Foot & Ankle Surgery located in Fort Worth and Weatherford, TX
We use our feet a lot, and over a lifetime we can expect to walk over 100,000 miles on average. But because we use them so much, they are prone to injury, with 80% of American adults dealing with some sort of foot problem in their lives; but only two in ten people actually think about the health of their feet. Much like the rest of your foot, the heel is also prone to injury. This is the back part that, along with the arch, allows you to evenly distribute force exerted on your feet, which is particularly handy on uneven ground.
Pain in your heel can be an indication of many different podiatric problems, and with 2 million Americans struggling with it annually, you should make it a priority to manage it when it happens. To better understand the common causes of this kind of pain, let’s examine them and how they are treated.
If you live in the Fort Worth or Weatherford, Texas area, and you’re dealing with heel pain, Drs. Gary Driver, Glen Beede, Gregory Jaryga, and the dedicated medical team at Trinity Foot & Ankle Specialists can help.
The pain you experience in your heel can present in different ways: at the bottom of the heel, on the Achilles tendon, or on the side of the foot. I can begin with a mild pain and worsen over time, depending on the cause. Here are some common conditions that lead to heel pain:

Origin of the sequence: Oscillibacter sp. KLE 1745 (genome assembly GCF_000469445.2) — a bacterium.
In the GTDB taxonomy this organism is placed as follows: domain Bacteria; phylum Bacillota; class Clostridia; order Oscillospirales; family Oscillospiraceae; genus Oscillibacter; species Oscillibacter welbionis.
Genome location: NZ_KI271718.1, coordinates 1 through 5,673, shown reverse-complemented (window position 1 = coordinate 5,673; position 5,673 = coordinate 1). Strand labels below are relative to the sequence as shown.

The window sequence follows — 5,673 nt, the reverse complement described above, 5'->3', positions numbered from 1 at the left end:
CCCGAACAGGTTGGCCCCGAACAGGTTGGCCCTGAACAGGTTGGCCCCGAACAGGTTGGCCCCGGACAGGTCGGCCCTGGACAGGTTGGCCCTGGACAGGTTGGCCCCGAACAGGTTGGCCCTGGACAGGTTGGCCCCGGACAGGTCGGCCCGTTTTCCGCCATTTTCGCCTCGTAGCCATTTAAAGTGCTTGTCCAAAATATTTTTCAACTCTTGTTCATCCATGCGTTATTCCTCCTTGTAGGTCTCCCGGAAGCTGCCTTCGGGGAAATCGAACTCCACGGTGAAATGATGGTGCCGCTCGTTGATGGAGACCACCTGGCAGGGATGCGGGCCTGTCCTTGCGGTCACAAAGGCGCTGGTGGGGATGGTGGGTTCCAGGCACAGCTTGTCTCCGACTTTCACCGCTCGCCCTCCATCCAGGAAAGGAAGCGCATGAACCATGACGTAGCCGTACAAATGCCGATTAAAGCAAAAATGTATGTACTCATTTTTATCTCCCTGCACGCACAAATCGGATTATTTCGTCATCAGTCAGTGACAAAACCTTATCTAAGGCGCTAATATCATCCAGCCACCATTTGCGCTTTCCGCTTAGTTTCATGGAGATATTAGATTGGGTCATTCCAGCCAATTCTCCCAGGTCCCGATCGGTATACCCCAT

Overuse injuries are common for foot injuries, and this is one common to runners and other active people (especially as they reach middle age). The Achilles tendon is the tissue band that connects the muscles in your calf to the heel bone in your foot, and several problems can lead to it, including physical problems, medical conditions, bad training choices, and even some medications.
Your joints have fluid filled sacs called bursae that provide lubrication to make movement easier, and this condition is what happens when those sacs become inflamed, also known as retrocalcaneal bursitis. This can be chronic or acute, and can be caused by joint trauma or infection.
This is a kind of bone spur that grows and pokes out of the bottom of your heel, which develops over time. They are the result of stress your body puts on the ligaments and tendons of your foot, but can also be caused by a gait disorder or repeated tearing of the covering lining your heel bone.
Also referred to as a calcaneal stress fracture, these are tiny breaks in your heel that form from long term repetitive motions. Athletes are more likely to deal with it, but it can happen to any active person.
A very common condition where your plantar fascia (the weblike, thick ligament connecting your heel to the front of your foot) becomes inflamed, leading to stiffness and heel pain.
These conditions are managed in a variety of ways, including steroid injections, orthotic devices, pain relievers, stretching exercises, physical therapy, and use of athletic or medical tape. Each of these methods focus on relieving pain, inflammation, and stress on your heel, and allow for better movement and flexibility.
You can work to avoid these injuries by keeping the tendons and ligaments in your feet flexible with use of stretching, properly fitting supportive shoes, and running fewer miles on softer surfaces. Home methods of treating heel pain include icing the injury, using foot supports, proper footwear, and getting plenty of rest so your injuries can heal.
Heel pain can come from many different problems, but whatever is causing it, we can help. Make an appointment with Drs. Driver, Beede, Jaryga and the team at Trinity Foot & Ankle Specialists today to be free of this pain.